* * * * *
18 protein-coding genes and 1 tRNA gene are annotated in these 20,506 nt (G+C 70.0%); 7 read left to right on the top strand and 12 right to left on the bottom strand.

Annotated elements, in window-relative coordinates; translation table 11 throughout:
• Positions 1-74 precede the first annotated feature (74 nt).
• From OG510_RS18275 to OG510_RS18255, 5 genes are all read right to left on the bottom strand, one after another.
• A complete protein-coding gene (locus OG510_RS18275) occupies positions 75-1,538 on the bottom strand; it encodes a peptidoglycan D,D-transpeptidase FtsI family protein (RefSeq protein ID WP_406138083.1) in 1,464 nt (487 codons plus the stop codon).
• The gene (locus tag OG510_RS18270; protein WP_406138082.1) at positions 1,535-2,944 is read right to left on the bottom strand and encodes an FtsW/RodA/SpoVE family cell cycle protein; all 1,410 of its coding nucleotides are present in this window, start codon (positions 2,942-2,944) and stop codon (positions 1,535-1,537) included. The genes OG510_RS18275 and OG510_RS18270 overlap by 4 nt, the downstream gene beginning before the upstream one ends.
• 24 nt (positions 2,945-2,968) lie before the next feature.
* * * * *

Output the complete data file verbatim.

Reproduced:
18 protein-coding genes and 1 tRNA gene are annotated in these 20,506 nt (G+C 70.0%); 7 read left to right on the top strand and 12 right to left on the bottom strand.

Annotated elements, in window-relative coordinates; translation table 11 throughout:
• Positions 1-74 precede the first annotated feature (74 nt).
• From OG510_RS18275 to OG510_RS18255, 5 genes are all read right to left on the bottom strand, one after another.
• A complete protein-coding gene (locus OG510_RS18275) occupies positions 75-1,538 on the bottom strand; it encodes a peptidoglycan D,D-transpeptidase FtsI family protein (RefSeq protein ID WP_406138083.1) in 1,464 nt (487 codons plus the stop codon).
• The gene (locus tag OG510_RS18270; protein WP_406138082.1) at positions 1,535-2,944 is read right to left on the bottom strand and encodes an FtsW/RodA/SpoVE family cell cycle protein; all 1,410 of its coding nucleotides are present in this window, start codon (positions 2,942-2,944) and stop codon (positions 1,535-1,537) included. The genes OG510_RS18275 and OG510_RS18270 overlap by 4 nt, the downstream gene beginning before the upstream one ends.
• 24 nt (positions 2,945-2,968) lie before the next feature.